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Ukraine plane shot down as US cites Russia for rebel tanks

LiveMint logoLiveMint 14-06-2014 Daryna Krasnolutska

Kiev: A Ukraine military transport aircraft carrying troops and equipment was shot down overnight as it approached Luhansk airport in the country’s eastern region, the defence ministry said on Saturday.

The plane was attacked by terrorists using an anti-aircraft system and heavy machine-gun fire, the defence ministry said in a statement on its website. Images posted on YouTube, which couldn’t be independently confirmed, show the night sky illuminated by a flash of light and fire.

“There were 49 people on the plane and our preliminary information is that all of them died,” Vladyslav Seleznyov, a military spokesman, said in a telephone interview. “The aircraft was shot down at about 1am local time a few kilometres from Luhansk airport,” he said.

The incident came after the US on Friday accused Russia of clandestinely sending old-model tanks as well as heavy weapons, including multiple-rocket launchers, to pro-Russia separatists. The US has information that at least three tanks crossed the border from Russia on 12 June, state department spokeswoman Marie Harf said in a statement.

“The US is confident that the tanks came from Russia and aren’t ones captured from Ukrainian forces,” Harf said. “The military equipment came from a deployment site in southwest Russia,” she said.

Gas dispute

In addition to the worsening violence, Ukraine is also bracing for a halt in natural gas flows in a continuing dispute over payments. Ukrainian Prime Minister Arseniy Yatsenyuk on Friday instructed authorities to prepare for a gas cut-off after a deadline set by Russia’s OAO Gazprom for Ukraine’s past payments for the fuel expires on 16 June.

The showdown over gas shipments heaps pressure on Ukraine’s new president, Petro Poroshenko, who’s struggling to fulfil a pledge to halt the unrest after peace negotiations that include Russia so far failed to yield a cease-fire. The European Union, dependent on Russian gas piped through Ukraine for about 15% of its supplies, is trying to broker a deal to avoid interruptions seen during comparable disputes in 2006 and 2009.

Gazprom rescinded a price discount granted to Ukraine in December citing the country’s mounting debt, while Russia stripped its neighbour of a 2010 export-duty break that it exchanged for a lease on its Black Sea fleet’s port in Crimea, a region Putin annexed in March.

Worst scenario

The deadline for Ukraine to pay $1.95 billion for past supplies or be moved to prepayment is 16 June, according to Gazprom CEO Alexey Miller. Ukraine refused to pay after Russia raised the gas price by 81% in April.

“We are preparing for the worst-case scenario, when gas would not be supplied to Ukraine at all,” Andriy Kobolyev, chief executive officer of national energy company NAK Naftogaz Ukrainy, told reporters in Kiev. “But we still hope to find a compromise, as we have two days.”

Ukraine’s hryvnia, this year’s worst-performing currency against the dollar with a 30% plunge, strengthened 0.8% on Friday in Kiev, data compiled by Bloomberg showed. The rouble was 0.1% weaker.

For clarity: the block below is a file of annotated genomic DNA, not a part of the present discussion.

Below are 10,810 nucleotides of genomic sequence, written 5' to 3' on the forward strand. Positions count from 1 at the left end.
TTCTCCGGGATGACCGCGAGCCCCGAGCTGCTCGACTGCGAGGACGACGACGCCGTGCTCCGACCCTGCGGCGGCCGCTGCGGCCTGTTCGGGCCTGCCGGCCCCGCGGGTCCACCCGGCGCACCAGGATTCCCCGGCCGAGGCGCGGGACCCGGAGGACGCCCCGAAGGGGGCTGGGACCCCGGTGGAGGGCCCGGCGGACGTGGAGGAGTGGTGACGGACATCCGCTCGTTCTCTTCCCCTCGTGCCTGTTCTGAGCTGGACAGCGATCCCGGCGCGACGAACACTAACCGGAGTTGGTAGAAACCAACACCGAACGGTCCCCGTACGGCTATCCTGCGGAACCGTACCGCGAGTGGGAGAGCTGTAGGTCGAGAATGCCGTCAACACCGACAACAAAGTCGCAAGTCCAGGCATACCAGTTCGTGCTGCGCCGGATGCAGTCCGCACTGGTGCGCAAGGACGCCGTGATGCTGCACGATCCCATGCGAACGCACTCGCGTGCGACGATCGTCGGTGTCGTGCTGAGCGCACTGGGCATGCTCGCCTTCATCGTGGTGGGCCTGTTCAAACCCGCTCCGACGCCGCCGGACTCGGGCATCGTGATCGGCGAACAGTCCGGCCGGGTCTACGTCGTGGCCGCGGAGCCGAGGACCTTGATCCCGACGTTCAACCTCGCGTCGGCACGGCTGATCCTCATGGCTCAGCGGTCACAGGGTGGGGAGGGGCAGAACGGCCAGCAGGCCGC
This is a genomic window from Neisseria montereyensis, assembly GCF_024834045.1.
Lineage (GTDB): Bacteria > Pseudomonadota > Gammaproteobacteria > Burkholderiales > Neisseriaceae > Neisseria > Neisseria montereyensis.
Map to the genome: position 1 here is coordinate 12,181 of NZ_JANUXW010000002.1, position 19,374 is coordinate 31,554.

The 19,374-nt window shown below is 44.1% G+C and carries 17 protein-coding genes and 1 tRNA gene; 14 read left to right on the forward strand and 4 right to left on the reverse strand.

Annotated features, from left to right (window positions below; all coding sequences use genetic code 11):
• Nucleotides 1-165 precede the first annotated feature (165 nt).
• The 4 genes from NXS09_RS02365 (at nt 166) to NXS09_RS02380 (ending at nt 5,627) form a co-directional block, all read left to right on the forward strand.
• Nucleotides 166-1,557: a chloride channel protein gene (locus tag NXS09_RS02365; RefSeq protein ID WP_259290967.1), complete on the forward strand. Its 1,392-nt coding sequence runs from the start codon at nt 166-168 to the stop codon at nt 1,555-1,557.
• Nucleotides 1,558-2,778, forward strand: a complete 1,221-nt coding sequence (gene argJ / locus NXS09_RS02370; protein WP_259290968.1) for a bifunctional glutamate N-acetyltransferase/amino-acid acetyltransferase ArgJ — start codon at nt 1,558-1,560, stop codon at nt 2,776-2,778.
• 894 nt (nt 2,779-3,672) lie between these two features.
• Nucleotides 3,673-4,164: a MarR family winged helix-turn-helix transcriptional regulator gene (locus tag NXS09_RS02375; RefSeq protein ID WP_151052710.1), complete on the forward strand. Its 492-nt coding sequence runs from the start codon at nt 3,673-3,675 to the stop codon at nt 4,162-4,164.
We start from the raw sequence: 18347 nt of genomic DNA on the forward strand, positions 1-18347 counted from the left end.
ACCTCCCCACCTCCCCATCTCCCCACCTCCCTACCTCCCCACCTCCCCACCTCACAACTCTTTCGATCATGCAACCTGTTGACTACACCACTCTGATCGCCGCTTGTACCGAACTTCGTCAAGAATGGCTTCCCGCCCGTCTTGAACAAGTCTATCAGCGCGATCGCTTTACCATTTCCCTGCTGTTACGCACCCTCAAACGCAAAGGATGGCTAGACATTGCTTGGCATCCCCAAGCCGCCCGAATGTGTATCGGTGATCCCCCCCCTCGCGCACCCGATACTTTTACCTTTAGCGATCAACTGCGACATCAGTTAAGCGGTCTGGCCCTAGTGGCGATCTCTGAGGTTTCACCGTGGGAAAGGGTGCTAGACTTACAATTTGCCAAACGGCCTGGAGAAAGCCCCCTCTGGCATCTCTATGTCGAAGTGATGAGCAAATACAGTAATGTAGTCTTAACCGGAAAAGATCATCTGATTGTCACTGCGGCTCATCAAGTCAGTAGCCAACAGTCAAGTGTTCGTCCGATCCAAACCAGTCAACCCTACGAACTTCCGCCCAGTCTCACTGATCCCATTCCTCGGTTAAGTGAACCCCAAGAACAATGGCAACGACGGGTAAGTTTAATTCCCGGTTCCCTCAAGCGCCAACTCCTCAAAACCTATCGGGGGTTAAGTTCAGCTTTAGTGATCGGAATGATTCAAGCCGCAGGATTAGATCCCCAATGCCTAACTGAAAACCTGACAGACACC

Separately, clashes between Ukrainian authorities and pro- Russia separatists led to a border incident on Friday. A Ukrainian armoured personnel carrier crossed 100-150 metres into Russian territory in pursuit of insurgents, Serhiy Astakhov, an aide to the head of Ukraine’s border service, said by phone. The incident prompted a protest from Russian President Vladimir Putin.

End provocation

“The incursion is a gross violation of the fundamental rules of international law,” the foreign ministry in Moscow said in a statement, demanding an end to such provocations.

The breach happened as Ukraine intensified an offensive against insurgents as it battled a rebel convoy of armoured vehicles, including the first reported separatist tanks. Nato warned that reports of an armoured column entering from Russia would mark a serious escalation in the months-long conflict.

“I continue to urge Russia to complete the withdrawal of its military forces on the border with Ukraine, to stop the flow of weapons and fighters across the border, and to exercise its influence among armed separatists to lay down their weapons and renounce violence,” Nato Secretary General Anders Fogh Rasmussen said in an emailed statement on Friday.

Heavy losses

Insurgents in the Black Sea port city of Mariupol in the Donetsk region suffered heavy losses and two government troops were injured as a planned operation against militants began at 4.50am on Friday, interior minister Arsen Avakov said on Facebook.

The operation was successful, with Ukrainian forces taking control of all the separatists’ strongholds, according to Avakov, who said 11 people were detained, two mines neutralized. A Donetsk-bound vehicle containing weapons was detained at a road block, he said.

Former US secretary of state Hillary Clinton accused Russia of continuing to unsettle its neighbour and said Putin is seeking to control nations on his borders.

“He continues to de-stabilize eastern Ukraine,” Clinton said on France Inter radio on Friday. “The Russian leader’s behaviour is not acceptable,” she said. Bloomberg

Ewa Krukowska in Luxembourg, Daria Marchak and Kateryna Choursina in Kiev, James G. Neuger in Brussels, Mark Deen in Paris, Terry Atlas in Washington, Elena Mazneva in Moscow and Anna Shiryaevskaya in London contributed to this story.-

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